Dr. Marc Chalaby, a San Antonio pulmonologist, regularly spends long hours counseling and treating his patients. But when he learned one of his patients, Serena Irons, needed a liver transplant to survive, Dr. Chalaby went beyond a physician’s normal call of duty.
Serena, 68, had overcome numerous health threats including hepatitis C only to learn that the disease left her with liver cancer.
Her primary care doctor gave her more alarming news. “The only hope was to consider a transplant,” said Dr. Manuel Quinones, Serena’s primary care doctor.
Serena joined a waiting list through the University Health Transplant Institute, the only liver transplant program in South Texas for living donors.
She shared her diagnosis with Dr. Chalaby. Over the years, he had become much more than one of her doctors. As a missionary for her church, Serena had persuaded him to join a trip to a Mexican village where people desperately needed medical care. The two had worked side by side saving lives.
Without telling her, Dr. Chalaby went through testing at the University Health Transplant Institute where he learned he was a compatible donor. He could save Serena’s life by giving her part of his healthy liver. “She wasn’t very high on the list (for deceased donors), and the only way she was going to get a donor is a living donor,” Dr. Chalaby said.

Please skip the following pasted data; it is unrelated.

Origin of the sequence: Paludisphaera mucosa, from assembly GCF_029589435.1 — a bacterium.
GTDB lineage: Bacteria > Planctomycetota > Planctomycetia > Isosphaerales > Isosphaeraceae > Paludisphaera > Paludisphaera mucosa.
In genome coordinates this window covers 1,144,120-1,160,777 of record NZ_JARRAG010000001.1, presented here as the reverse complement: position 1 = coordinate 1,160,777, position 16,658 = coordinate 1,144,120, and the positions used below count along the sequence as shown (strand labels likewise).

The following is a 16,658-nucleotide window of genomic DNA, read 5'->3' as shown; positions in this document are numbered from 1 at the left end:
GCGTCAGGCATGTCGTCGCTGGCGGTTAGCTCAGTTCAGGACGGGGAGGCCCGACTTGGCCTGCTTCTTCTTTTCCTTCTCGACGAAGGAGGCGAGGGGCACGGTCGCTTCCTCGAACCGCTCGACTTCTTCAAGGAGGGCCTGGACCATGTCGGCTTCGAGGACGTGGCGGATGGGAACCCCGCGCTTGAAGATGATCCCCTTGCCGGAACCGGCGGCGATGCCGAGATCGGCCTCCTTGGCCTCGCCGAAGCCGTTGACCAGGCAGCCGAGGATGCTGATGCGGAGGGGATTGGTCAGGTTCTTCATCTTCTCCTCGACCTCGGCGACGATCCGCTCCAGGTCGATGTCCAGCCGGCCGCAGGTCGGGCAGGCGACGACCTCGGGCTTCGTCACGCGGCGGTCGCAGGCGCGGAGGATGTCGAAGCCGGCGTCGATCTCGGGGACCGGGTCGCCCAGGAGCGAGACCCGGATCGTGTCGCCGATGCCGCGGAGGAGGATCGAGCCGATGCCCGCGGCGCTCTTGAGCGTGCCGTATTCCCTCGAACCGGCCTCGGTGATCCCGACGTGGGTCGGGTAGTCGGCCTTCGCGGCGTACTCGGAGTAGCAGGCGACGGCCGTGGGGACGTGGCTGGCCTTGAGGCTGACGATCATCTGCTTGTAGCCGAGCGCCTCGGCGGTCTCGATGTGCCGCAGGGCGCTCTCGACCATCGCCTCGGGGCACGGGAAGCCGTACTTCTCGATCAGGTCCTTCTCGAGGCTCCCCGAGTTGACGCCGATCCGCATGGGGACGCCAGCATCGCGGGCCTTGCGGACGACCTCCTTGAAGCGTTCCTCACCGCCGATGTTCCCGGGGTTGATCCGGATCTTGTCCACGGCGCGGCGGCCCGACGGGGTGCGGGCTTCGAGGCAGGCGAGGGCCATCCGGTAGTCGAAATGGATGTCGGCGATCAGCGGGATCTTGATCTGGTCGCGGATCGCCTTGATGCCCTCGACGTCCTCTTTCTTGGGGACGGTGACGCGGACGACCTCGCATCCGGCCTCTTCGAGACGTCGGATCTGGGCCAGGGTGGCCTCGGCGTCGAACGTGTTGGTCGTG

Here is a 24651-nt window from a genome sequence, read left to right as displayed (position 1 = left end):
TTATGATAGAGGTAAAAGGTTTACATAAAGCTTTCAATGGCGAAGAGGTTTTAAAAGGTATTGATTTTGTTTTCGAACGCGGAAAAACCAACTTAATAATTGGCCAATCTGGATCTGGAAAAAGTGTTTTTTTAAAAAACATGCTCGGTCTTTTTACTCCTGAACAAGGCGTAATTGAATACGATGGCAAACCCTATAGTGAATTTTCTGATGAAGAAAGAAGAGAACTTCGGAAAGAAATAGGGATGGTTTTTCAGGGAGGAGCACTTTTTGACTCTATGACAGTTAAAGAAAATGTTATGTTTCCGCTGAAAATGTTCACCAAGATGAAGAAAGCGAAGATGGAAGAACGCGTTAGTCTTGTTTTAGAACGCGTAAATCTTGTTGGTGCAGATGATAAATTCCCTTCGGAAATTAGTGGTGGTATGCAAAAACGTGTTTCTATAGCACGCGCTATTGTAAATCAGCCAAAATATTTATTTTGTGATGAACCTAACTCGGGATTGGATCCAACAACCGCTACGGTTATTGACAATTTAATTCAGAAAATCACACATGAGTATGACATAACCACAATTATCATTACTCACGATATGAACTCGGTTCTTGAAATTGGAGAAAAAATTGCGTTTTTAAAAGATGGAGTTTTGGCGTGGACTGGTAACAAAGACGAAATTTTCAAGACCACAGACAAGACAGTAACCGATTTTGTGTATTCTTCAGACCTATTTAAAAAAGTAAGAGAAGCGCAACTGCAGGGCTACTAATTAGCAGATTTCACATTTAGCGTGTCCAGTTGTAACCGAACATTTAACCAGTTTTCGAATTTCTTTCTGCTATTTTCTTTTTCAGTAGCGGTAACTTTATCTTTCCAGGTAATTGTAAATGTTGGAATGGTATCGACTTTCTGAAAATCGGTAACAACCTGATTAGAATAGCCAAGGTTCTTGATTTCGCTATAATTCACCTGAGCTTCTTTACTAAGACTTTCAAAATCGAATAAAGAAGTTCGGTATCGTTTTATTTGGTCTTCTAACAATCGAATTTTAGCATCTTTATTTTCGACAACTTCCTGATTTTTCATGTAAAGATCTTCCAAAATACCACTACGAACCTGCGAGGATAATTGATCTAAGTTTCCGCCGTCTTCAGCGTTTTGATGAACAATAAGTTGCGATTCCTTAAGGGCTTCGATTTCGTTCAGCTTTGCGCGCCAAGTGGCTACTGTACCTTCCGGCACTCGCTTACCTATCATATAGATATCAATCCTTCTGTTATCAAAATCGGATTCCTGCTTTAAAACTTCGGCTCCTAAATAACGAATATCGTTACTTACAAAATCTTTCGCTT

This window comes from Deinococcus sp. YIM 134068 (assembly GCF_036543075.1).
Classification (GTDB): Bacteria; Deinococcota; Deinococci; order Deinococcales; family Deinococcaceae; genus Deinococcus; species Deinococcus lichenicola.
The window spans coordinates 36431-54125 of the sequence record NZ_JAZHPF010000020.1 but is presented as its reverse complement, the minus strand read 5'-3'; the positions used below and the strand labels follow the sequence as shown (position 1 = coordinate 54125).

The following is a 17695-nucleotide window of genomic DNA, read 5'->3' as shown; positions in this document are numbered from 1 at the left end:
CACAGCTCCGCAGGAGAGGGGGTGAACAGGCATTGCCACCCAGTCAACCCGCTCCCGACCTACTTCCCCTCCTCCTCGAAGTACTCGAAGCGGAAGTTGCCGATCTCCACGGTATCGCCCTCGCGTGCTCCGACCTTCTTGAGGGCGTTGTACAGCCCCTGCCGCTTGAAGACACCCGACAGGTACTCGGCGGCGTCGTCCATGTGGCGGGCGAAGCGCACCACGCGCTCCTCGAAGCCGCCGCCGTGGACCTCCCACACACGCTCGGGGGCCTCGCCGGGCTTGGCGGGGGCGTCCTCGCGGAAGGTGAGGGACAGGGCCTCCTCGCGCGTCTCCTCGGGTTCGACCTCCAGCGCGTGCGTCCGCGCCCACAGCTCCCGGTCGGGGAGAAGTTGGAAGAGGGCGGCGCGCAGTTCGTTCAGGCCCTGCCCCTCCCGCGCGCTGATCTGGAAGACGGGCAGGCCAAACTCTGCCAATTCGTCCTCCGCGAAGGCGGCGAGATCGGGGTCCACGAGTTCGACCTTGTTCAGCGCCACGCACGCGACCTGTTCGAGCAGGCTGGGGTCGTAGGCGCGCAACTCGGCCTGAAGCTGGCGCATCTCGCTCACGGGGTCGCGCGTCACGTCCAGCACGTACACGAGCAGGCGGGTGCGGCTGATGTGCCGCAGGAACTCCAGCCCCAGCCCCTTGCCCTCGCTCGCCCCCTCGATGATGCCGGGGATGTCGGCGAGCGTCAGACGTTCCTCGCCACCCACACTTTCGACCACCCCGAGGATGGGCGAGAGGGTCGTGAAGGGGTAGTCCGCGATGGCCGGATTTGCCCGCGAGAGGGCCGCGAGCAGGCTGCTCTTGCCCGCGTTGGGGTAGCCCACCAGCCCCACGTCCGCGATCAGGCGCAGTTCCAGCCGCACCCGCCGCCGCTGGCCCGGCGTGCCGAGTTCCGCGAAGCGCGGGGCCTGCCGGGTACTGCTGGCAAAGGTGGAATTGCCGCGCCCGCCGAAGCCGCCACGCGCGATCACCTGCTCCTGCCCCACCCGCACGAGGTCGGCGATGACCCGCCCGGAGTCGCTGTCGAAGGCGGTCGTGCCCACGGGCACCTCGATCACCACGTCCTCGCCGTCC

Serena was shocked when a transplant coordinator called saying she had a match. Her donor (Dr. Chalaby) wanted to stay anonymous. He worried that if Serena knew he was the donor, she wouldn’t accept it. They both knew it was a major surgery.
On the day before her transplant at University Health, Serena accidentally found out that Dr. Chalaby was her anonymous donor. She was at the Transplant Institute for some final tests when she saw Dr. Chalaby waiting in the same line.
“All I said was, ‘Are you the one?’ And he said yes,” Serena said. “I call him my superhero, and now we’re connected for life. We’re family.”
Since her liver transplant, Serena’s health has improved greatly. She walks for 45 minutes every day, and can even get on the floor to play with her grandchildren.
Living Donors Save Lives
If you or a loved one need a liver transplant, please consider the University Health Transplant Institute. If you are considering donating part of your liver, please find more information on our Living Liver Donor page.